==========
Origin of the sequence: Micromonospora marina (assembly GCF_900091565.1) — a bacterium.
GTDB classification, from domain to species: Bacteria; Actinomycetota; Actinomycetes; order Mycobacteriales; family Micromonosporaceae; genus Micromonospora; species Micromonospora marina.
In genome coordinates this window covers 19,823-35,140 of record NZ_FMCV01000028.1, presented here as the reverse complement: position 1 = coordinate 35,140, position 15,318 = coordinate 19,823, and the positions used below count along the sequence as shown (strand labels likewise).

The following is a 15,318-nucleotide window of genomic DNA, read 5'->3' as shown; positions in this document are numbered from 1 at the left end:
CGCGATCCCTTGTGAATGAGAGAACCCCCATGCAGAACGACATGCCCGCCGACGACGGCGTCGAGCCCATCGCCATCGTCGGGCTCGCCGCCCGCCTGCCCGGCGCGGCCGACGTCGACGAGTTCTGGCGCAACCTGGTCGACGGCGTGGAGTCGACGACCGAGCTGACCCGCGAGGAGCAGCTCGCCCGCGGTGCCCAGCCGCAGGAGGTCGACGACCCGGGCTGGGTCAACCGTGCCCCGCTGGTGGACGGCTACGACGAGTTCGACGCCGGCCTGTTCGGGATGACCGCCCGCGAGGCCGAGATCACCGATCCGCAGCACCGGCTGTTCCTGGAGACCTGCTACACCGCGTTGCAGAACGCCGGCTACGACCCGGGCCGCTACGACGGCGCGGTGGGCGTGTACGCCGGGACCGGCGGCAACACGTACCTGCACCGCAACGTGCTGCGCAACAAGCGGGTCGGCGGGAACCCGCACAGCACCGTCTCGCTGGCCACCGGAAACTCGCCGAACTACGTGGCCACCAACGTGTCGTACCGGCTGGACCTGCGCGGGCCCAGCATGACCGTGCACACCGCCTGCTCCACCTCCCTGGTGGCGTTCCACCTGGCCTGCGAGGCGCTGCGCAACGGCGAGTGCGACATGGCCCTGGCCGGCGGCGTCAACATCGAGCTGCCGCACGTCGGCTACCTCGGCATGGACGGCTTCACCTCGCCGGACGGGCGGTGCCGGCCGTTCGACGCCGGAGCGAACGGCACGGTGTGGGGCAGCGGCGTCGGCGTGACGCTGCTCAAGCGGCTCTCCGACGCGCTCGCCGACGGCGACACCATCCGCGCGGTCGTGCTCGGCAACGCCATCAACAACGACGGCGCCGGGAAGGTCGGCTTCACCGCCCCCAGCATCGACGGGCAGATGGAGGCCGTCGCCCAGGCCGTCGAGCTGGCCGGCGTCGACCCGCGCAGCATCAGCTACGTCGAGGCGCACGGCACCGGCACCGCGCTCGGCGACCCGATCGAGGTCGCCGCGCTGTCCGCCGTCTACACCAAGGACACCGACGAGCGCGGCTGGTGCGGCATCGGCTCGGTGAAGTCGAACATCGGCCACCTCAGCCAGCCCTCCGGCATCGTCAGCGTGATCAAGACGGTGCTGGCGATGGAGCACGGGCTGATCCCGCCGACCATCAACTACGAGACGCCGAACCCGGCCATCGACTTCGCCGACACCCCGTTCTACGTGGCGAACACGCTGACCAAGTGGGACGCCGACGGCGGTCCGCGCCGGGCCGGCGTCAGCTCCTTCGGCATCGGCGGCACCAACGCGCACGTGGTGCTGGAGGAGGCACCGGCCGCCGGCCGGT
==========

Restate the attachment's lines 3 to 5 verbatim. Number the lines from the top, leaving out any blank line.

In genome coordinates this window covers 19,823-35,140 of record NZ_FMCV01000028.1, presented here as the reverse complement: position 1 = coordinate 35,140, position 15,318 = coordinate 19,823, and the positions used below count along the sequence as shown (strand labels likewise).

The following is a 15,318-nucleotide window of genomic DNA, read 5'->3' as shown; positions in this document are numbered from 1 at the left end:
CGCGATCCCTTGTGAATGAGAGAACCCCCATGCAGAACGACATGCCCGCCGACGACGGCGTCGAGCCCATCGCCATCGTCGGGCTCGCCGCCCGCCTGCCCGGCGCGGCCGACGTCGACGAGTTCTGGCGCAACCTGGTCGACGGCGTGGAGTCGACGACCGAGCTGACCCGCGAGGAGCAGCTCGCCCGCGGTGCCCAGCCGCAGGAGGTCGACGACCCGGGCTGGGTCAACCGTGCCCCGCTGGTGGACGGCTACGACGAGTTCGACGCCGGCCTGTTCGGGATGACCGCCCGCGAGGCCGAGATCACCGATCCGCAGCACCGGCTGTTCCTGGAGACCTGCTACACCGCGTTGCAGAACGCCGGCTACGACCCGGGCCGCTACGACGGCGCGGTGGGCGTGTACGCCGGGACCGGCGGCAACACGTACCTGCACCGCAACGTGCTGCGCAACAAGCGGGTCGGCGGGAACCCGCACAGCACCGTCTCGCTGGCCACCGGAAACTCGCCGAACTACGTGGCCACCAACGTGTCGTACCGGCTGGACCTGCGCGGGCCCAGCATGACCGTGCACACCGCCTGCTCCACCTCCCTGGTGGCGTTCCACCTGGCCTGCGAGGCGCTGCGCAACGGCGAGTGCGACATGGCCCTGGCCGGCGGCGTCAACATCGAGCTGCCGCACGTCGGCTACCTCGGCATGGACGGCTTCACCTCGCCGGACGGGCGGTGCCGGCCGTTCGACGCCGGAGCGAACGGCACGGTGTGGGGCAGCGGCGTCGGCGTGACGCTGCTCAAGCGGCTCTCCGACGCGCTCGCCGACGGCGACACCATCCGCGCGGTCGTGCTCGGCAACGCCATCAACAACGACGGCGCCGGGAAGGTCGGCTTCACCGCCCCCAGCATCGACGGGCAGATGGAGGCCGTCGCCCAGGCCGTCGAGCTGGCCGGCGTCGACCCGCGCAGCATCAGCTACGTCGAGGCGCACGGCACCGGCACCGCGCTCGGCGACCCGATCGAGGTCGCCGCGCTGTCCGCCGTCTACACCAAGGACACCGACGAGCGCGGCTGGTGCGGCATCGGCTCGGTGAAGTCGAACATCGGCCACCTCAGCCAGCCCTCCGGCATCGTCAGCGTGATCAAGACGGTGCTGGCGATGGAGCACGGGCTGATCCCGCCGACCATCAACTACGAGACGCCGAACCCGGCCATCGACTTCGCCGACACCCCGTTCTACGTGGCGAACACGCTGACCAAGTGGGACGCCGACGGCGGTCCGCGCCGGGCCGGCGTCAGCTCCTTCGGCATCGGCGGCACCAACGCGCACGTGGTGCTGGAGGAGGCACCGGCCGCCGGCCGGT